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UNSMOOTH MOVES

April 1, 2006
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For six years, my company has been dedicated to giving straight advice on the music business and how artists and writers can protect their money and their rights. For those who do not know me, here's a brief: I started in the business in the early '80s with a small demo studio, and within a few years I was engineering major-label projects. Producing soon followed and then, after listening to countless stories from my clients — several of whom had platinum records and Grammys — about how the industry ripped them off, I decided to take a new direction. I began a crusade to inform artists of their rights and to make sure that these industry injustices wouldn't happen with the same frequency as it once did.

One way I did that was by writing Confessions of a Record Producer: How to Survive the Scams and Shams of the Music Business (Backbeat, 2002) and by doing my Confessions Workshops in Los Angeles. Also, on my Website (www.mosesavalon.com), there is a ton of free information on who's naughty and who's nice in the industry.

This past year, I put together Million Dollar Mistakes: Steering Your Music Career Clear of Lies, Cons, Catastrophes, and Landmines (Backbeat, 2005). I pulled in favors from my top clients and affiliates and interviewed them within an inch of their pride, with one basic question: What was your biggest screwup? They're all there: Stories told firsthand by the producers and executives who developed big-name acts, specifically people who have worked with Michael Jackson, Christina Aguilera, Courtney Love, Madonna, Destiny's Child, Kurt Cobain, Pink, The Rolling Stones and hundreds of others.

Million Dollar Mistakes has dozens of stories, but here are a few highlights. (Note: The interviews and text below have been edited for space.)

MISTAKE NUMBER 1

British rocker Andy Wickett played keys and sang in the early days of Duran Duran. He wrote two of their hits and has little to show for it because of a document his lawyer recommended he sign.

“One night, I wrote this song called ‘Girls on Film,’” Wickett says. “[Soon after that], my girlfriend — who was managing the band — and I split up. So I left the band, and they still had this demo from me. A few weeks later, I was told that guys from EMI really loved [the demo]. They offered me 600 quid [about $1,000 in 1983] for all the rights to it. [My lawyer] said I should sign the paper because, ‘It proves that you have an interest in the material, and once you sign it, you'll be able to take them to court.’ I signed that paper, and I had no further rights to Duran Duran or any of their material. I wrote the whole melody, music and hook to ‘Girls on Film,’ but when I heard the final version, they had changed the words in the verses, and my name wasn't on it. I knew I had been f**ked.”

Needless to say his lawyer was completely wrong. In fact, he wasn't even a true music-business lawyer but worked in probate.

Million-dollar mistake: For God's sake, get a proper music lawyer. (Or at least ask me to refer you to one.)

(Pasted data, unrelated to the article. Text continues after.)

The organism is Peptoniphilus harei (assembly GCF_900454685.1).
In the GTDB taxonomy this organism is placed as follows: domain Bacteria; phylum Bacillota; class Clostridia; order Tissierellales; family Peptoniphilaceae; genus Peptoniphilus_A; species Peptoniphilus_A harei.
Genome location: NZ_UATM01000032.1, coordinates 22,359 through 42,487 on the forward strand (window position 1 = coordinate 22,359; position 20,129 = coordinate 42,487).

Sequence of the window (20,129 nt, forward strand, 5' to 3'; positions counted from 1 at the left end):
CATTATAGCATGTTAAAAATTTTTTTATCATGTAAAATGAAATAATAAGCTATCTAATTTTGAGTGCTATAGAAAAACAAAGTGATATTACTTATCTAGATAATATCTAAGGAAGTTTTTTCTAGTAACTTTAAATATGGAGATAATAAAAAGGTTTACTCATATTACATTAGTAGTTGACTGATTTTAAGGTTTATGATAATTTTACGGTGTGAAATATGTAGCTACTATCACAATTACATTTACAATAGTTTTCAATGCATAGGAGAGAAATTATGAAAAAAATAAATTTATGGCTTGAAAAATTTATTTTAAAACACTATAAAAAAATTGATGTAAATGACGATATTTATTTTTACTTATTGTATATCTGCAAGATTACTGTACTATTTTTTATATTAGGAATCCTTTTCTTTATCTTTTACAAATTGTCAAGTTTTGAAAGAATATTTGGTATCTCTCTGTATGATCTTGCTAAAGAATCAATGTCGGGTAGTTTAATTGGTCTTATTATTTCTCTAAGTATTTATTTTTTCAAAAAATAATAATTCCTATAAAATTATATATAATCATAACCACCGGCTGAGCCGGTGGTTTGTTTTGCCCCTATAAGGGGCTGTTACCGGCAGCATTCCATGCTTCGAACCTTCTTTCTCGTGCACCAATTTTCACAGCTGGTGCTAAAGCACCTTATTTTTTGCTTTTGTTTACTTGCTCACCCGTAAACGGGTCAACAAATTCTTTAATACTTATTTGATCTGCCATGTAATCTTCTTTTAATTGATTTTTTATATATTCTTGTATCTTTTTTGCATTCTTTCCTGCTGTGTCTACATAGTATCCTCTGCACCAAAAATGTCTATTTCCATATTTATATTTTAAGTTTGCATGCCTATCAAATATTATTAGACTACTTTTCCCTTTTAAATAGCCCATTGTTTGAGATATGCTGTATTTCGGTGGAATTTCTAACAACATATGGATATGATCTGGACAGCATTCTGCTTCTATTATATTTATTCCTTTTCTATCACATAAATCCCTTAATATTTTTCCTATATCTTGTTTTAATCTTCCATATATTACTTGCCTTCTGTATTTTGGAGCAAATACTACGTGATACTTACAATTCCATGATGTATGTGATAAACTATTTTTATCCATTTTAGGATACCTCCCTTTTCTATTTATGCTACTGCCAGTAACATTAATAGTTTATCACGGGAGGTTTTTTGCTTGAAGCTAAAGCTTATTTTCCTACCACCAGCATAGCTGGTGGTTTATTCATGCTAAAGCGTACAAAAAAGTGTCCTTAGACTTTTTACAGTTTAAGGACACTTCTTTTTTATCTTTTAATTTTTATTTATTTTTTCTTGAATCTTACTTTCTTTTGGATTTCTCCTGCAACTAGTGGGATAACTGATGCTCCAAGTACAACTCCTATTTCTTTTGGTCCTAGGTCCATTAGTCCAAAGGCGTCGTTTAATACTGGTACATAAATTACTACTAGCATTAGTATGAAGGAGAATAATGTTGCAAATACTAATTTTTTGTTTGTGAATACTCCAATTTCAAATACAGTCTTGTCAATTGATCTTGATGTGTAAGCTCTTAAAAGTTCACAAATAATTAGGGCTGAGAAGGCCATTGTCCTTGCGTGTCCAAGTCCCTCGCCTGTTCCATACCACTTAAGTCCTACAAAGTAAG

MISTAKE NUMBER 2

Jim Barber, former Geffen exec and manager of several big acts, including Courtney Love, told me the revealing story of Black Lab, a mid-'90s rock group that had it all and lost it because they and the label decided that a band member who was responsible for the group's unique sound wasn't important. Black Lab got signed by Epic, and that's where the publishing dragon began to rear its head.

“There was a dispute about what the songwriting split should be,” Barber says. “Paul, the lead singer [also the writer], had a really rich publishing deal with EMI Music. The contract specified that he had to have a certain percentage of the copyrights of the album, but the sound of the band really depended on the guitarist, Michael, who technically didn't ‘write’ any compositions.”

This is very similar to a producer who composes a beat for a track but does not write the rap. Technically, the producer is not the author of the song. Logic and the law often disagree.

“What [the guitar player] was looking for was a cut of the songs, which, if Paul gave it to him, would not have allowed Paul to fulfill the requirements for his publishing deal,” Barber says. “The band's manager sided with Paul. The mistake was that neither the [EMI execs] nor the manager had the sense to come in and work out a compromise. What they decided is that the guitar player is not that important. He quit the band, the record wasn't what it could have been, and the label never released the album. It's a heartbreaking story.”

Million-dollar mistake: Writing is important, but it isn't everything. Learn about publishing, and don't underestimate the value of a great player or producer doing something great on your recording.

MISTAKE NUMBER 3

The stereotype of the arrogant pop star is so stale that we don't even laugh anymore when it's lampooned on South Park. But hey, isn't this why we buy their records? Isn't being a rebel part of their job? Sure. It's practically in the job description. Up-and-coming musicians fueled by the bravado of their role models emulate this behavior, thinking that it's expected of them.

In the survey done for this book, people were asked what they felt was the number-one mistake made by artists entering the business. The most common answer, by an overwhelming majority, was some version of this comment by Platinum producer Geza X (Meredith Brooks, Dead Kennedys): “[People think] that the hype in Rolling Stone or on MTV is really the way artists behave, record and perform, [but that kind of behavior is what] sabotages interviews and recording sessions. Artists, especially up-and-coming ones, are not in charge of anything.”

Million-dollar mistake: Acting like a diva doesn't mean you're going places with your career.

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